The First Benefits of Sobriety
This is how quitting alcohol immediately improved my life.
Sobriety Took Longer Than Expected
I’ve been writing about my addiction and recovery for over four years. One of the most common themes—that I return to again and again because of its importance—is that it took far longer than I expected before sobriety started to feel like a positive force in my life.
Back when I was still drinking every day, I had the idea in my head that if I managed to quit, I’d immediately turn my entire life around. I spent half my time denying to myself that I needed to get sober, but paradoxically, I spent the other half daydreaming about how great sobriety could be.
My first year sober was a massive disappointment.
Sobriety was nothing like I had expected. It didn’t make me any happier, it didn’t fix everything going wrong in life, and I didn’t even feel proud of myself for quitting alcohol. Instead, I spent day after day wondering if I had made the wrong choice. Was all of the struggling worth it? Should I throw in the towel and go back to daily drinking?
I’m glad I stuck it out.
Year by year, my life improved. I’m now over six years sober, and there’s no doubt left in my mind that quitting drinking was the right choice. I’m happier, less anxious, healthier, and more well-rounded as a person. Sobriety has even led to other positive life changes, like quitting smoking and finding enriching hobbies.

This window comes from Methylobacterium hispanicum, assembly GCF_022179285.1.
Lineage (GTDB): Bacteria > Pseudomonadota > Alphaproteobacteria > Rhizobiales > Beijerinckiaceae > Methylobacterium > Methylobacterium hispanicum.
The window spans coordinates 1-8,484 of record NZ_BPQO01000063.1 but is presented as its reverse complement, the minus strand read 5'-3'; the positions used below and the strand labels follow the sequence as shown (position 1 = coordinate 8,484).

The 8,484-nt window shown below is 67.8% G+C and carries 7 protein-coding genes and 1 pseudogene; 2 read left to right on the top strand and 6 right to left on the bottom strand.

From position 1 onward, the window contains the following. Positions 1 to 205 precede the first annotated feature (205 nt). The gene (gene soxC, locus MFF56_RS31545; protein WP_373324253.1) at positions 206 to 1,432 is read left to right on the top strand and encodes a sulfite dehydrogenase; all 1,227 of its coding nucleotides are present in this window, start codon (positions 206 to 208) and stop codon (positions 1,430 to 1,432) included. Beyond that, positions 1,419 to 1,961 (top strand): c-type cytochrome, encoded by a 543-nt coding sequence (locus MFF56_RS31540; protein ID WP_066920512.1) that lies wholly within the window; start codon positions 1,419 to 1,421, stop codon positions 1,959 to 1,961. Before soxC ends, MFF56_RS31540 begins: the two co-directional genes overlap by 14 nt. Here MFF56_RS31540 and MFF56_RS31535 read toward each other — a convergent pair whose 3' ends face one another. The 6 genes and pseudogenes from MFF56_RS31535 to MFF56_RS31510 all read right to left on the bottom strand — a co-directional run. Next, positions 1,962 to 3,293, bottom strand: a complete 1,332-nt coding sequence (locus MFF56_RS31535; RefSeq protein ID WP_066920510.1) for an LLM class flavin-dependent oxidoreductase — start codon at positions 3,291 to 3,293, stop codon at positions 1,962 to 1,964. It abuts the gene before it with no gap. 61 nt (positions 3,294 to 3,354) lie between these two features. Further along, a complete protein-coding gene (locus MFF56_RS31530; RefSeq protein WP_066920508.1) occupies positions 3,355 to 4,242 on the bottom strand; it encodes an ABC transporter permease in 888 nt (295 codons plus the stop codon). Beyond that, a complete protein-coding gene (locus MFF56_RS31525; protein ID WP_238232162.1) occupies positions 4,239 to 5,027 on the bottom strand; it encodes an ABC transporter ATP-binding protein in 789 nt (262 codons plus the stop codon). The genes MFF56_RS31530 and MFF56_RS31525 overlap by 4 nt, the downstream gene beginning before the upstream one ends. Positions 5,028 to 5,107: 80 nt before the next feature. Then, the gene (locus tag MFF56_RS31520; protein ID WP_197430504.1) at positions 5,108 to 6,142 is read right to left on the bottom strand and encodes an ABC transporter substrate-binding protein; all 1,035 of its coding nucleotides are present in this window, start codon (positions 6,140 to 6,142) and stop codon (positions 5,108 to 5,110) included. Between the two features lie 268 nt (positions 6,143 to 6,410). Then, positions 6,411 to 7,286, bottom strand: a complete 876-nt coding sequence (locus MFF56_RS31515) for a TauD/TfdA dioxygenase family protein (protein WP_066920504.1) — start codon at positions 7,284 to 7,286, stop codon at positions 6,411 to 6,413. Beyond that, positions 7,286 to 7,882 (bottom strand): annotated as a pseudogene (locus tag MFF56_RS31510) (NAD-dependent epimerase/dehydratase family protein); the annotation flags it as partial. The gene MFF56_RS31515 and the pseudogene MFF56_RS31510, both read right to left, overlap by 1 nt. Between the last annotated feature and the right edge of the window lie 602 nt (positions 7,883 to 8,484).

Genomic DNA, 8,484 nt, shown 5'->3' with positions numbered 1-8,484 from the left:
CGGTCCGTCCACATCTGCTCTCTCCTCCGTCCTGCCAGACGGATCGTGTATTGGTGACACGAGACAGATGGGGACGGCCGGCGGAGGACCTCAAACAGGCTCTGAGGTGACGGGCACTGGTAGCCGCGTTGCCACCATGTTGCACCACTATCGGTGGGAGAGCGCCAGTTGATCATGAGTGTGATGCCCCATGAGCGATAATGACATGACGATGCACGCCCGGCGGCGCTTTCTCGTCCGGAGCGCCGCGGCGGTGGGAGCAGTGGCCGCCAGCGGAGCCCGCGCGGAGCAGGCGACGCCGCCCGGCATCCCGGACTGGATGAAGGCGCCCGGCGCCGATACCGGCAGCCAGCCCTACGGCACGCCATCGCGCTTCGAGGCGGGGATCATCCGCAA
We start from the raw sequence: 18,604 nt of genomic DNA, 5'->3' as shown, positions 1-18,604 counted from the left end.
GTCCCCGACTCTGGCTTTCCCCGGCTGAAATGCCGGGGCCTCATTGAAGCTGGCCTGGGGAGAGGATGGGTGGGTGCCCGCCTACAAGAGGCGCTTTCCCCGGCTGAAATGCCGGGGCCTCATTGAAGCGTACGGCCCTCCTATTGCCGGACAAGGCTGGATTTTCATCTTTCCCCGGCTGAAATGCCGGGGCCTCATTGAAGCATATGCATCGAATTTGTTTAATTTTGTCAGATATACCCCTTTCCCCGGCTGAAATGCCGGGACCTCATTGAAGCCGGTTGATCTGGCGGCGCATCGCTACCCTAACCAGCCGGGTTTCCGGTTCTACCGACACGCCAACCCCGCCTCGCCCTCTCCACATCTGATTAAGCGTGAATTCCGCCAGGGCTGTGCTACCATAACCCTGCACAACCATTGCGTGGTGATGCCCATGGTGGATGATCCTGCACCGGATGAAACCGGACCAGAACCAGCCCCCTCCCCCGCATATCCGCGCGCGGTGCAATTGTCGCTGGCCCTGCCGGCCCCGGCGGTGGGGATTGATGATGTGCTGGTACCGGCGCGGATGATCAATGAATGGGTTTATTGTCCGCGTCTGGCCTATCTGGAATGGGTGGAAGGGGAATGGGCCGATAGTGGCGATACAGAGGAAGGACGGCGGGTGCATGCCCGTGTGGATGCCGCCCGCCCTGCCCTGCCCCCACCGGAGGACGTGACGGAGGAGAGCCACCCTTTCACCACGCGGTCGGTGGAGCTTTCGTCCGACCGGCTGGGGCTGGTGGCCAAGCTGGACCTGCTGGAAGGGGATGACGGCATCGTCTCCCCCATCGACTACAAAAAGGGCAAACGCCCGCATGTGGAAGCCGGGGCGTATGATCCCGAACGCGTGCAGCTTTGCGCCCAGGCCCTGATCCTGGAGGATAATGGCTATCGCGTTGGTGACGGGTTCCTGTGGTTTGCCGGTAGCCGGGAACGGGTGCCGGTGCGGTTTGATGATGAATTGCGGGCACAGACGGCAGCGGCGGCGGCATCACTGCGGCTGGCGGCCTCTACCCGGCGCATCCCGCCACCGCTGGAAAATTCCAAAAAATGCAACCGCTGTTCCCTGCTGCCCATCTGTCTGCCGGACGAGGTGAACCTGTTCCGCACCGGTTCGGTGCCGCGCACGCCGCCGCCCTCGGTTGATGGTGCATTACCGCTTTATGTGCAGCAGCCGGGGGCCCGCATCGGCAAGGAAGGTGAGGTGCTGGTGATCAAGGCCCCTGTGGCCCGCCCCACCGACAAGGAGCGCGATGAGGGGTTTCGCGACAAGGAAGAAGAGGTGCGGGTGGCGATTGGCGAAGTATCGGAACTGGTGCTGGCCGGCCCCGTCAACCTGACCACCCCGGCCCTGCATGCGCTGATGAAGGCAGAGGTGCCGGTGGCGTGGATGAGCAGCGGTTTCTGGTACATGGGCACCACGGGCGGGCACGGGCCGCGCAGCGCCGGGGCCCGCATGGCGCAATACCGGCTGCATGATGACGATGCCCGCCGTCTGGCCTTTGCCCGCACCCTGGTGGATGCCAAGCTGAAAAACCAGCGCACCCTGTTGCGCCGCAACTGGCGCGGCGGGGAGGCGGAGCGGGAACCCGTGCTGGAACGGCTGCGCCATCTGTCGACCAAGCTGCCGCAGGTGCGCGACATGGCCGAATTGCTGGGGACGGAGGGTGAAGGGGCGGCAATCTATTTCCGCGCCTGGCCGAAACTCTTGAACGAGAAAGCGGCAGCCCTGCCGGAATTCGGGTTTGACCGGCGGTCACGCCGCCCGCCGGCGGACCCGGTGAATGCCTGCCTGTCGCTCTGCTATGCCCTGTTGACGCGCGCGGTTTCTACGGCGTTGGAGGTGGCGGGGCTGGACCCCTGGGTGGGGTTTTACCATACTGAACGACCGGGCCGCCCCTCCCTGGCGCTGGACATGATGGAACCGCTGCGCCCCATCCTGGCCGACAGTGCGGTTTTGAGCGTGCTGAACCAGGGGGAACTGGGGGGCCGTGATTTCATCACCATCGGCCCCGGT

Sobriety has been better than I ever imagined, but it took far longer than I expected before I started to feel good about it.
The Earliest Benefits
Did anything go right my first year sober? At the time, it rarely felt like it. Looking back though, I can see that there were some early signs of progress.
My two biggest motivations for quitting drinking were saving money and losing weight. [In case you missed it, last February, I wrote more about how these relatively superficial reasons led me to more important goals: “Do You Need a Good Reason to Get Sober?”]
Fittingly, these were also the two areas in which I saw the most immediate benefits.
During my final three years as a drinker, I gained about 60 pounds. During my first year sober, I was able to cut the vast majority of that weight.
Not everyone who quits drinking experiences weight loss. Some people end up snacking so much that they actually gain weight. In my case, however, even with increased snacking, the reduction in calories from cutting beer was huge. I was consuming roughly 1,000 fewer calories a day, just from not drinking.
Similarly, I saw an immediate improvement in my finances. I had been spending a minimum of $10 a day on beer. After getting sober, I was shocked by how low my credit card statements were. Within the first year, I estimate that I saved $4,000 or more. I have no doubt that I’ve saved tens of thousands over the entire course of my sobriety.
These were great, measurable, tangible benefits that both started immediately. I should have been thrilled. Why wasn’t I?